This terrific book is testimony to Richard Mollin’s mathematical erudition, wonderful taste, and also his breadth of culture. Mollin presents this work as engendering a second course in number theory (viz. his Fundamental Number Theory with Applications), and it certainly is that — and a lot more. In fact, the book has to be seen to believed: Mollin takes us from hard core (if basic) algebraic number theory and Dedekind ideal theory to quadratic forms, then to Diophantine approximations and arithmetic functions (and Riemann’s zeta function). Then a quantum jump of sorts occurs: p-adic analysis (I’m reminded of Borevich-Shafarevich, of course). And after this we get a sequence of truly impressive crescendos: Dirichlet on primes in arithmetic progressions, Diophantine equations (including a fantastic discussion of the ABC conjecture and its famous implications (see pp. 294–300), elliptic curves (see below) and modular forms (see below, further down); and then there’s an appendix on sieve methods. An amazing sweep!
Advanced Number Theory with Applications is also a lot of fun in an extra-mathematical sense: the book is riddled with exceptional biographical sketches (compact, yes, but also very evocative: see e.g. the sketch of Charles Hermite’s life on p. 126, that of Cauchy on p. 239; then there’s Jacob Bernoulli on p. 207 and Hermann Weyl on p. 31), and every section features an introductory quote by a luminary who might very well not be a mathematician. Here I simply must quote three favorites: “It remains an old maxim of mine that when you have excluded the impossible, whatever remains, however improbable must be the truth …” (Sherlock Holmes; cf. p. 55); “My mind rebels at stagnation. Give me a problem, give me my work, give me the most abstrusive cryptogram, or the most intricate analysis, and I am in my proper atmosphere …” (Holmes again; cf. p. 129: a bonanza for some one like me, a diehard fan of the great detective!); and then there is the following contemporary offering by UC Riverside’s John de Pillis:
I can’t cut this steak, he confided
To the waiter who simply recited,
Your prime cut of course
Is tough as a horse
Since you can’t take a prime and divide it
(Painful, no?). Manifestly Mollin’s book is eminently browsable.
But it is the mathematics that matters, of course, and in this connection I want to highlight two very telling illustrations, already alluded to above. Mollin’s treatment of elliptic curves (pp. 301–331) is a model of clear exposition, pitched at an appropriate introductory level given the aforementioned audience, covering all the appropriate bases (modulo the more titanic or austere proofs, for which Mollin provides references), singling out the accessible and currently sexy topics of cryptography and primality testing, and sprinkling fine exercises throughout. The student following this route should emerge with a bird’s eye view of a deep and viable part of contemporary mathematics and be poised to start exploring topics of choice in greater detail almost immediately. Indeed, Advanced Number Theory with Applications succeeds very well in its goal of providing a means of transition from more or less foundational material, to papers and advanced monographs, i.e. research in the field.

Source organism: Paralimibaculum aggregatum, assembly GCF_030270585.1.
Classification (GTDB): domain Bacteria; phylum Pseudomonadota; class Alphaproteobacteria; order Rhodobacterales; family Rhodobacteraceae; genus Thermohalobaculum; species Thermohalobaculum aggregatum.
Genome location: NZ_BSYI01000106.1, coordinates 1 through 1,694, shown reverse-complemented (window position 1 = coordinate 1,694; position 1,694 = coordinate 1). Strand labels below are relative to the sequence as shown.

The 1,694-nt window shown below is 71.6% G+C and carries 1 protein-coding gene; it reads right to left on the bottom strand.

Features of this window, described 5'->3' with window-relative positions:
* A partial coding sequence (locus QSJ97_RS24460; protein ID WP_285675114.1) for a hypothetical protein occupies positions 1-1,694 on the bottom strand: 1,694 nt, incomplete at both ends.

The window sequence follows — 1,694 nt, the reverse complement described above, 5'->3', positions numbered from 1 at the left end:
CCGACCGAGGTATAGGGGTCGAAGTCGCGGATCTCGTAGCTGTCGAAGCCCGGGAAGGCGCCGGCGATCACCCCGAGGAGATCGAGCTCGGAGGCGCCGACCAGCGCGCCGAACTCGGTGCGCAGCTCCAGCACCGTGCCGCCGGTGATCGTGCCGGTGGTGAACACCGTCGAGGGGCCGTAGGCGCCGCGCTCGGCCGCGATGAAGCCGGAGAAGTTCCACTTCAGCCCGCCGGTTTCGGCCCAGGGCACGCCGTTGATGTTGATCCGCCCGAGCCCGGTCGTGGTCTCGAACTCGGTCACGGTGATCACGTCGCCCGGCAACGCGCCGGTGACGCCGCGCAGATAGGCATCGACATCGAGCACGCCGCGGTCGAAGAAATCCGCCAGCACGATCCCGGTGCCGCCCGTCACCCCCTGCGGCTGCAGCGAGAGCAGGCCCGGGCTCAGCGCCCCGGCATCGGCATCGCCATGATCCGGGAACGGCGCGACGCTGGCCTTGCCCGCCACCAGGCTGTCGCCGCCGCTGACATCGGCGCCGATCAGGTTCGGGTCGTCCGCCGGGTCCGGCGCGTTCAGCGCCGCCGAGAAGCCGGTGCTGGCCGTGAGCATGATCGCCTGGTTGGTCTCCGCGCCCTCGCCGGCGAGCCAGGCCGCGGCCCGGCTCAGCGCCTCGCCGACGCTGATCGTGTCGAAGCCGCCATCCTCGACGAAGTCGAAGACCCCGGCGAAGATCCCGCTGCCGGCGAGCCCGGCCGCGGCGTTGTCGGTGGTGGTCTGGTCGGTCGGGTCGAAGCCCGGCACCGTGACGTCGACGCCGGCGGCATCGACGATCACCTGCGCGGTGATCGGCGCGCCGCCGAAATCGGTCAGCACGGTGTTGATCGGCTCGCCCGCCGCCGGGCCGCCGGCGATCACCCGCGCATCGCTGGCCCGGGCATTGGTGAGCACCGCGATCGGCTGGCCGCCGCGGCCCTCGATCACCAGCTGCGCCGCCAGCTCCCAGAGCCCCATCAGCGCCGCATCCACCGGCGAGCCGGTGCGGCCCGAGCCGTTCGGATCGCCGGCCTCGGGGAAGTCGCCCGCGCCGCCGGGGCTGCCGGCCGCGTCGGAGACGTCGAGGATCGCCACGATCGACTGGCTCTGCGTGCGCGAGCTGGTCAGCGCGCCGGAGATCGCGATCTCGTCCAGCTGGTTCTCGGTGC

The second illustration I want to mention along these lines is the book’s last chapter, “Modular forms,” whose four sections comprise a Leitfaden to reckon with: the modular group, modular forms and functions, applications to elliptic curves, Shimura-Taniyama-Weil and Fermat’s Last Theorem. [!] This is amazing stuff: good reduction on p. 357, conductors on p. 360, STW and Weil curves (resp. L-functions) on p. 363 (resp. 364), Ribet on p. 365, and then, in eight lines, the proof of FLT, also on p. 365. Granted, there is a lot of very hard mathematics swept under the rug, but what Mollin presents to his (novice) reader is deep, evocative, and very, very tantalizing.
Thus, Advanced Number Theory with Applications is a wondrous book, really, successfully fulfilling the author’s purpose of effecting a bridge to modern number theory for the, shall we say, somewhat initiated. And for folks like me, now the front-runner for the honor of being my department’s curmudgeon, replete with the age-requirement met, the book under review is immensely attractive for other reasons: I learned these things from a half dozen books or more, with some articles thrown in (and a few gaps remain): it’s very nice to find in Mollin’s book a high quality and coherent treatment of this beautiful material, and pointers in abundance to where to go next.
Michael Berg is Professor of Mathematics at Loyola Marymount University in Los Angeles, CA.